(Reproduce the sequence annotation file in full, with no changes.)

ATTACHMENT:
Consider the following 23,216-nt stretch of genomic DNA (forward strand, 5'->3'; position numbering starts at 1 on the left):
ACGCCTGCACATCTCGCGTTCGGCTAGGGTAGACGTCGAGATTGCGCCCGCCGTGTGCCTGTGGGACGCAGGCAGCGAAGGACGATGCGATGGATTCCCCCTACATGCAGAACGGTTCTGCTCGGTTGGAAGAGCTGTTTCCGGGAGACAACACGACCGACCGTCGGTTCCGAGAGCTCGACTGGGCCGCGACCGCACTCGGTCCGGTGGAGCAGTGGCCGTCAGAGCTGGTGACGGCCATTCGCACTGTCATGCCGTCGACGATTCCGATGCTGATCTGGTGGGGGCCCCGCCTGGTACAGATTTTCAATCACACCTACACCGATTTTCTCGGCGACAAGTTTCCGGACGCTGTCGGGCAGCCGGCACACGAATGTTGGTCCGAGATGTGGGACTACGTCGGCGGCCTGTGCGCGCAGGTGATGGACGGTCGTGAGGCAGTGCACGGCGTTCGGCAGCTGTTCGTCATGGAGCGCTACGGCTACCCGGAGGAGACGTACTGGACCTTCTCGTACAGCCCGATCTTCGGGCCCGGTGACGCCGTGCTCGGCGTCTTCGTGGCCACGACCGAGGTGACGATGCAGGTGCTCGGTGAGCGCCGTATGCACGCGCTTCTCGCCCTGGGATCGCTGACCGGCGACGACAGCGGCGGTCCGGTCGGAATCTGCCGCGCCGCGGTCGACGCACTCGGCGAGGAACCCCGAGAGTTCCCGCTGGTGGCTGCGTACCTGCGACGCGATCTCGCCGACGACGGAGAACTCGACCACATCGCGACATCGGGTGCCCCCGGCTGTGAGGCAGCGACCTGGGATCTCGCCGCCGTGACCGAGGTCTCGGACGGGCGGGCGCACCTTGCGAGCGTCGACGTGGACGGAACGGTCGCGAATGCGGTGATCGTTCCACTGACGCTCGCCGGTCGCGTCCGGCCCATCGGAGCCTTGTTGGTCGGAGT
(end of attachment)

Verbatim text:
Consider the following 23,216-nt stretch of genomic DNA (forward strand, 5'->3'; position numbering starts at 1 on the left):
ACGCCTGCACATCTCGCGTTCGGCTAGGGTAGACGTCGAGATTGCGCCCGCCGTGTGCCTGTGGGACGCAGGCAGCGAAGGACGATGCGATGGATTCCCCCTACATGCAGAACGGTTCTGCTCGGTTGGAAGAGCTGTTTCCGGGAGACAACACGACCGACCGTCGGTTCCGAGAGCTCGACTGGGCCGCGACCGCACTCGGTCCGGTGGAGCAGTGGCCGTCAGAGCTGGTGACGGCCATTCGCACTGTCATGCCGTCGACGATTCCGATGCTGATCTGGTGGGGGCCCCGCCTGGTACAGATTTTCAATCACACCTACACCGATTTTCTCGGCGACAAGTTTCCGGACGCTGTCGGGCAGCCGGCACACGAATGTTGGTCCGAGATGTGGGACTACGTCGGCGGCCTGTGCGCGCAGGTGATGGACGGTCGTGAGGCAGTGCACGGCGTTCGGCAGCTGTTCGTCATGGAGCGCTACGGCTACCCGGAGGAGACGTACTGGACCTTCTCGTACAGCCCGATCTTCGGGCCCGGTGACGCCGTGCTCGGCGTCTTCGTGGCCACGACCGAGGTGACGATGCAGGTGCTCGGTGAGCGCCGTATGCACGCGCTTCTCGCCCTGGGATCGCTGACCGGCGACGACAGCGGCGGTCCGGTCGGAATCTGCCGCGCCGCGGTCGACGCACTCGGCGAGGAACCCCGAGAGTTCCCGCTGGTGGCTGCGTACCTGCGACGCGATCTCGCCGACGACGGAGAACTCGACCACATCGCGACATCGGGTGCCCCCGGCTGTGAGGCAGCGACCTGGGATCTCGCCGCCGTGACCGAGGTCTCGGACGGGCGGGCGCACCTTGCGAGCGTCGACGTGGACGGAACGGTCGCGAATGCGGTGATCGTTCCACTGACGCTCGCCGGTCGCGTCCGGCCCATCGGAGCCTTGTTGGTCGGAGT